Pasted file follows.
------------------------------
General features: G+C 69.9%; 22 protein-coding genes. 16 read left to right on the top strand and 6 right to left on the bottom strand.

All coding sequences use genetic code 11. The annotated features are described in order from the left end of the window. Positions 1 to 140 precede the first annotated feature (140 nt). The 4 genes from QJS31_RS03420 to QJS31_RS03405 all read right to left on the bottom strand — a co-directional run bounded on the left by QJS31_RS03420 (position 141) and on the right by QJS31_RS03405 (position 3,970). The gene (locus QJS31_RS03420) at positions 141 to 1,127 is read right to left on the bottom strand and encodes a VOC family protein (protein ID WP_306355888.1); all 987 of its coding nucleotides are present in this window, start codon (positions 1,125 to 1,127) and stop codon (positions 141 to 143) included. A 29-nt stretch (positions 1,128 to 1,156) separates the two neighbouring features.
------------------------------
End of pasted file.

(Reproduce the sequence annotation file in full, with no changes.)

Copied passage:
General features: G+C 69.9%; 22 protein-coding genes. 16 read left to right on the top strand and 6 right to left on the bottom strand.

All coding sequences use genetic code 11. The annotated features are described in order from the left end of the window. Positions 1 to 140 precede the first annotated feature (140 nt). The 4 genes from QJS31_RS03420 to QJS31_RS03405 all read right to left on the bottom strand — a co-directional run bounded on the left by QJS31_RS03420 (position 141) and on the right by QJS31_RS03405 (position 3,970). The gene (locus QJS31_RS03420) at positions 141 to 1,127 is read right to left on the bottom strand and encodes a VOC family protein (protein ID WP_306355888.1); all 987 of its coding nucleotides are present in this window, start codon (positions 1,125 to 1,127) and stop codon (positions 141 to 143) included. A 29-nt stretch (positions 1,128 to 1,156) separates the two neighbouring features.